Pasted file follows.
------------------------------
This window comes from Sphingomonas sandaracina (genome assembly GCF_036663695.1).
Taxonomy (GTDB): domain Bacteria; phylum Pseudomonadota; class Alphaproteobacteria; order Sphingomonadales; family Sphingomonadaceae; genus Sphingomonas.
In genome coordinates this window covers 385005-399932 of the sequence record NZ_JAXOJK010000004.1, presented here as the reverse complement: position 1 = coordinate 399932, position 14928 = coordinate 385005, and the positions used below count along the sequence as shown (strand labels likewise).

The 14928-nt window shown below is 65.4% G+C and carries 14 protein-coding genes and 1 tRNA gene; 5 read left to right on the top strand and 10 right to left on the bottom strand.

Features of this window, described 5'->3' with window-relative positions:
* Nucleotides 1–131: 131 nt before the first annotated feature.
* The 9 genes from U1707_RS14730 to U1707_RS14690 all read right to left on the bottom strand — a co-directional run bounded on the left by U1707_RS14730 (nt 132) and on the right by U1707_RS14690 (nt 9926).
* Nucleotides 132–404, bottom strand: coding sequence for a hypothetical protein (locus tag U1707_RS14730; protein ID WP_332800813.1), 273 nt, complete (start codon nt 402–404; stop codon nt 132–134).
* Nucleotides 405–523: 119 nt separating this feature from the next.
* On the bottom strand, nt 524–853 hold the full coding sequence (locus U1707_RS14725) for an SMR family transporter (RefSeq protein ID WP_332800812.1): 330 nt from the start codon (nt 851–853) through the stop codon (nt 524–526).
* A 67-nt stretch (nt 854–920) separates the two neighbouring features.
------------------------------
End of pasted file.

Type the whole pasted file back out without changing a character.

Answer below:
This window comes from Sphingomonas sandaracina (genome assembly GCF_036663695.1).
Taxonomy (GTDB): domain Bacteria; phylum Pseudomonadota; class Alphaproteobacteria; order Sphingomonadales; family Sphingomonadaceae; genus Sphingomonas.
In genome coordinates this window covers 385005-399932 of the sequence record NZ_JAXOJK010000004.1, presented here as the reverse complement: position 1 = coordinate 399932, position 14928 = coordinate 385005, and the positions used below count along the sequence as shown (strand labels likewise).

The 14928-nt window shown below is 65.4% G+C and carries 14 protein-coding genes and 1 tRNA gene; 5 read left to right on the top strand and 10 right to left on the bottom strand.

Features of this window, described 5'->3' with window-relative positions:
* Nucleotides 1–131: 131 nt before the first annotated feature.
* The 9 genes from U1707_RS14730 to U1707_RS14690 all read right to left on the bottom strand — a co-directional run bounded on the left by U1707_RS14730 (nt 132) and on the right by U1707_RS14690 (nt 9926).
* Nucleotides 132–404, bottom strand: coding sequence for a hypothetical protein (locus tag U1707_RS14730; protein ID WP_332800813.1), 273 nt, complete (start codon nt 402–404; stop codon nt 132–134).
* Nucleotides 405–523: 119 nt separating this feature from the next.
* On the bottom strand, nt 524–853 hold the full coding sequence (locus U1707_RS14725) for an SMR family transporter (RefSeq protein ID WP_332800812.1): 330 nt from the start codon (nt 851–853) through the stop codon (nt 524–526).
* A 67-nt stretch (nt 854–920) separates the two neighbouring features.